While we'd all like to think we're interior design experts, the fact is that our homes can all use a little help every now and again. Problems arise, even with the most well-intentioned plans. We've compiled seven common décor problems and offer simple solutions to help you realize your home's full potential.
Picture those furniture ads with their matching sofas, love seats, and recliners, along with their twin end tables and two identical lamps. These types of design decisions are easy because there's little risk involved. You know it will look good because it looks good in the ad. But if the room becomes too predictable, it can become dull and lack personality.
Solution: Stay within your color palette, but don't be afraid to gently mix textures, patterns, and metals-chenille with leather, flowers with pinstripes, bronzes with pewters. Then add a couple of little surprises, such as an antique Chinese red table to complement the sofa or some Turkish pottery to hold a bouquet of wildflowers. Result: instant pizzazz.
Eclectic is cool; in fact, it is one of design's trendiest buzzwords. But if you pair a Southwest-style tin mirror with an English walnut dining table and add a prairie-style light fixture, you've probably gone over the line.
Solution: A restrained hand. You can't buy everything you love, any more than you can wear every piece of jewelry you own on the same day. Decide on your basic style, and then incorporate a mere handful of unexpected touches, rather than a circus of them.
You've got flowers and fruits, tassels, and tinsel, vases, and figurines galore. If every visible surface in your home is covered, then it may be time to pull back and rethink. Remember, the eye needs places to rest. A few bare spots are essential; if everything is noticeable, then nothing is.
Solution: Remove all accessories, and then put back only about one-third of them. Banish the remainders to the basement for a month. Occasionally recycle and recirculate. Everything will feel fresh and new again!
Lacking that Personal Touch
Your rooms may look as minimal and serene as any modern magazine layout, but they may say nothing about the people who actually live there. Maybe the magazine or even a friend has had a bit too much influence over your purchases.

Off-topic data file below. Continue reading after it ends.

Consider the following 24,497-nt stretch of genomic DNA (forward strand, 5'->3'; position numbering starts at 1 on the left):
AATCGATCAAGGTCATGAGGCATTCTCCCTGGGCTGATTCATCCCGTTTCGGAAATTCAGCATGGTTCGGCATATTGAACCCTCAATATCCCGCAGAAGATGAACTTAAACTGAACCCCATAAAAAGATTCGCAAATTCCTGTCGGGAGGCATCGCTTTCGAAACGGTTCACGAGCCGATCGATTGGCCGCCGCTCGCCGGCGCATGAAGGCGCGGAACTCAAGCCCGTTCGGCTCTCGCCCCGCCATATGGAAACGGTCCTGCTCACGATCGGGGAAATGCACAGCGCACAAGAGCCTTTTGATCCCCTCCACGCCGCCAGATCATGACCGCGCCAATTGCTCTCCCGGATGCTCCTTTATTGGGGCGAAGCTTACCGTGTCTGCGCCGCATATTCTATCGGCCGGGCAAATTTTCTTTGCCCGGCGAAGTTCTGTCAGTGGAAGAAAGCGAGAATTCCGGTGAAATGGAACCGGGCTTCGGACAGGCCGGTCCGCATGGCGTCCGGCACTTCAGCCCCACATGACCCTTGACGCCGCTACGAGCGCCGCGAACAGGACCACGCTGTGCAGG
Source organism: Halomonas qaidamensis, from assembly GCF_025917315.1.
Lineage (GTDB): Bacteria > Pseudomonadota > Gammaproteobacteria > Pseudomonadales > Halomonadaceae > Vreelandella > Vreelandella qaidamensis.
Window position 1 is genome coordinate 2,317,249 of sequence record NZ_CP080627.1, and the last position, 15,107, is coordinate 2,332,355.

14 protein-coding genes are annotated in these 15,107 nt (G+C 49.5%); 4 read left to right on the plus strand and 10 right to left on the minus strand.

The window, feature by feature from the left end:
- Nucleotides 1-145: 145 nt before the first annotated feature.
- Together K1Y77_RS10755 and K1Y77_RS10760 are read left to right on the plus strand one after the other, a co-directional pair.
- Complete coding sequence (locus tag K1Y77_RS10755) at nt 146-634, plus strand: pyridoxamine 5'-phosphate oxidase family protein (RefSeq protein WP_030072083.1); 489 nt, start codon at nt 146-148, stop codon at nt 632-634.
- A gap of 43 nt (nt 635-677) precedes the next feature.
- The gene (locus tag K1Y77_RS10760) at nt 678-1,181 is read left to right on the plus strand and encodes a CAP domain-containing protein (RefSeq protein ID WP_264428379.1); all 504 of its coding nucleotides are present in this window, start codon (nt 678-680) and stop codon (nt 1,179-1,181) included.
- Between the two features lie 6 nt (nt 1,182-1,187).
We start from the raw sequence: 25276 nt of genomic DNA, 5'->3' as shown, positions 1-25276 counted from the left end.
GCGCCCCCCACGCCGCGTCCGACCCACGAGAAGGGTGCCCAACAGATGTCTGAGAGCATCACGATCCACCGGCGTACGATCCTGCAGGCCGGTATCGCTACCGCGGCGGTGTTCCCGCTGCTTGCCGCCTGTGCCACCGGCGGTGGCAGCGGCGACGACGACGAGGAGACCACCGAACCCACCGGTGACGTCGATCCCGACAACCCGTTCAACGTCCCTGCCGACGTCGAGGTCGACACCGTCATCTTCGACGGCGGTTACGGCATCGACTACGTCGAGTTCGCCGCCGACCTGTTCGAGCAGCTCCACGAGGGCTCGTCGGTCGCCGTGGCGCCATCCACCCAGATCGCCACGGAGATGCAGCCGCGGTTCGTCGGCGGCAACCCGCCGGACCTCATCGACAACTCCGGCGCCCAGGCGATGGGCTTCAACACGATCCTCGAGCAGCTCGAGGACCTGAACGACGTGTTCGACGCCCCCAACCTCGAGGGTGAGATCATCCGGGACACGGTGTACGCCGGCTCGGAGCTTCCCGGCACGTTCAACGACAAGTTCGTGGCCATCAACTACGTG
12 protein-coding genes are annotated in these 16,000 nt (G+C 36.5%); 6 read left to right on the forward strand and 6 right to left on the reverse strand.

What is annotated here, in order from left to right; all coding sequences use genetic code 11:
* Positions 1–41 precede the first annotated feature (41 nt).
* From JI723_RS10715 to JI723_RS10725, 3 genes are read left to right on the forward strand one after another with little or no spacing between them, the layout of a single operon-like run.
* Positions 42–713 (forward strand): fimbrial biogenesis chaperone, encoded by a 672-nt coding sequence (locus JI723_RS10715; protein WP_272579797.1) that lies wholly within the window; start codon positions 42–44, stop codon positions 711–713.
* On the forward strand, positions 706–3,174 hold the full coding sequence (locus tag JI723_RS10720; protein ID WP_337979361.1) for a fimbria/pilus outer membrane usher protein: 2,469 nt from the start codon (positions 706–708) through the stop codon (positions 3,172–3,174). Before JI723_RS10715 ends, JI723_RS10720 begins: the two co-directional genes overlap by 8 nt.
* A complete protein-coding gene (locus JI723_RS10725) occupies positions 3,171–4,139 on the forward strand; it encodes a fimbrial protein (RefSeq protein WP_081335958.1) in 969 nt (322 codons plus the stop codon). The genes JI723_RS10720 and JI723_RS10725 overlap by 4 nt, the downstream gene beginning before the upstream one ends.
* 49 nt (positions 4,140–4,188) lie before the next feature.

Solution: Steer clear of anything that you know is just not "you." Add a handful of items that truly make a house a home: framed photographs and children's drawings, your grandmother's hand-stitched quilt, your favorite stuffed toy from childhood, your mom's cookbook-whatever feels warm and welcoming when you walk through the front door.
We all need to keep an eye on our bank balances, but if every home furnishing purchase is made with an eye to price, you may never be wowed when you enter a room.
Solution: Save up for one spectacular leather chair, iron bed, or cherry breakfront. Eventually repeat the process with a dining table, an original oil painting, etc. With just a few high-end items as your focus, you can better economize on smaller pieces and accessories. Besides, the good stuff tends to last longer, and it may end up being cheaper than continually replacing things that fall apart.
You know it when you see it: dinky furniture in a large room or an 11-by-14-inch family photo mounted over a fireplace with a two-story ceiling. And adding more items doesn't seem to help.
Solution: Try to choose fewer, more massive things. Luckily, gigantic armoires and sectional sofas aren't difficult to find; they're everywhere. Also, large pieces work equally well in smaller rooms and give the illusion of space-just don't use too many of them.
Newspapers, magazines, unopened mail, discarded jackets, scarves, and tennis shoes...pretty soon you start to feel like the clutter is taking over your home.
Solution: You already know. De-junk on a regular basis-weekly, or if you can manage it, daily. Invest in a couple of large trunks where, for appearance's sake, you can stash whatever you don't have time to sort before it has a chance to become an eyesore. Your entire life will seem much more peaceful if you're not tripping over toys or coming home every day to what feels like a disaster area.